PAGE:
Ms. JACKSON LEE. Mr. Speaker, today I rise to speak of messages and missions yet undone. This Congress, both House and Senate, was sent here on behalf of the American people to ensure that their voices and their needs are adhered to. They are not interested in the clanging of voices; they are interested in the rolling up of sleeves and making sure our government works. So I stand here in reflection of a very successful enrollment day in Houston, Texas, last Saturday, where people came and stood in line to be able to seek information and, yes, enroll because they have faith in this Nation.
As the Affordable Care Act goes along and fixes broken promises and
broken technology, what we should be focused on is making it work for the American people. Making sure that those with preexisting disease can have insurance, young people with minimal income can have insurance, those between 50 and 65 can have insurance, and those with catastrophic illnesses can have insurance. I have faith that as we work through this, what is best for the American people is the choices they will have, and the fact that they will keep what they have and be able to enroll for a year is a response to the pain.
We know that the insurance companies did not need to send cancelation letters; they could have sent modification letters, but I want to go forward.
Things yet unfinished--one happens to be the enormity of gun violence among our young people that has been reflected in incidents in Houston, Texas; 19 shot, two dead, teenagers at a house party. This past weekend, one shot at a house party, who has lost his life. My sympathy to their families. I call out now for all of our forces, Federal, local, and State, PTOs and school districts, teachers, civic organizations and faith organizations, that we work together to be able to stop the surge of gun violence and the loss of our young people.
Statistics will show that in African American communities and Hispanic communities where there is homicide, that a high percentage is by a gun. So I would ask that we look seriously at legislation I introduced, H.R. 65, the gun storage and safety device bill, and a bill that also indicates, except for exceptions, that guns should not be in the hands of young people under the age of 21, and for someone who allows that to happen, there should be higher penalties on that individual.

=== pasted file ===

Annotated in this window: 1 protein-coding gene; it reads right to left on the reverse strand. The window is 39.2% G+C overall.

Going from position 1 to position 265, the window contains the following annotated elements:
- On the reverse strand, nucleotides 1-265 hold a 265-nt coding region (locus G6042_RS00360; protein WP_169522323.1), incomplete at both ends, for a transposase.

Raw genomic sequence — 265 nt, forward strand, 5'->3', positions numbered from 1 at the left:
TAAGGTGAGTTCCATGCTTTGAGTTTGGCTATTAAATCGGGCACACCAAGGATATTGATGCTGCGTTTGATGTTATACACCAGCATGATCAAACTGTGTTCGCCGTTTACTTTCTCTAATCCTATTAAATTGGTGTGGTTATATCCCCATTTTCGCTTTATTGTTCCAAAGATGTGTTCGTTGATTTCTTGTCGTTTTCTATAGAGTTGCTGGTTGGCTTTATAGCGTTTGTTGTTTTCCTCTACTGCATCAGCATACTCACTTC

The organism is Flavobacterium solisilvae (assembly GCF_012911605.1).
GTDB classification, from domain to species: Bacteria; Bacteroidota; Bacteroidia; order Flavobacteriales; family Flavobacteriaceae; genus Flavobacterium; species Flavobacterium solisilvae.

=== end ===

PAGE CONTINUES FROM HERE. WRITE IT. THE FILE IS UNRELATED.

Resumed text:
I have been told by urban mayors that there are stash houses where people can go and rent guns. Let's not be afraid of background checks. More importantly, let's not be afraid of weeding out this horrible scourge on our community, and the deaths that families have to contend with.
Then, I think it is important to note that we have got to continue to speak on the issue of mental health needs. Tragedy occurred in Virginia, and the story that is unfolding saddens me because that story is similar to the one in Sandy Hook. The young perpetrator had issues they had to deal with in terms of their mental health. We have got to be able to provide more resources for beds for young people. We have got to intervene. We have got to help families. We have got to not run away from mental health issues, but run toward them.
Then I would like to make mention of those families who are suffering because their Supplemental Nutrition Assistance Program over the last month has been cut. They are expecting in this budget coming forward that $40 billion will be on the table to be cut again.
I have visited my food banks. I took the SNAP challenge and ate on that budget. No one should call those folks deadbeats. And every time there is a deadbeat, you can be assured that person will be found out. I am concerned about the seniors and the young children that go to bed hungry, and one-half of those who get SNAP benefits, Supplemental Nutrition Assistance Program benefits, are in actuality children.
As we go toward this budget process deadline of December 13, let us have a sense of compassion. Let us have sources that will help us and the Department of Justice to be able to deal with this proliferation of guns, these Saturday night specials, these stash houses to help our children. Let's expand counseling and pronouncements by the local community that we are standing up against this violence that is attacking our children. Let's find dollars to help out local and State communities on resources for mental health.
Let me thank one of the leaders in my community, Patrick, who is a Vietnam veteran who has raised up the issue in Houston on the need for mental health beds and intervention, stories that I have heard in my own community where a grandfather took his grandchild to a county facility, they did not have a bed, and ultimately that grandchild stabbed and killed his grandfather and the grandfather's daughter.
We know that there are challenges, missions, and messages yet undone. Let's get to work on behalf of the American people.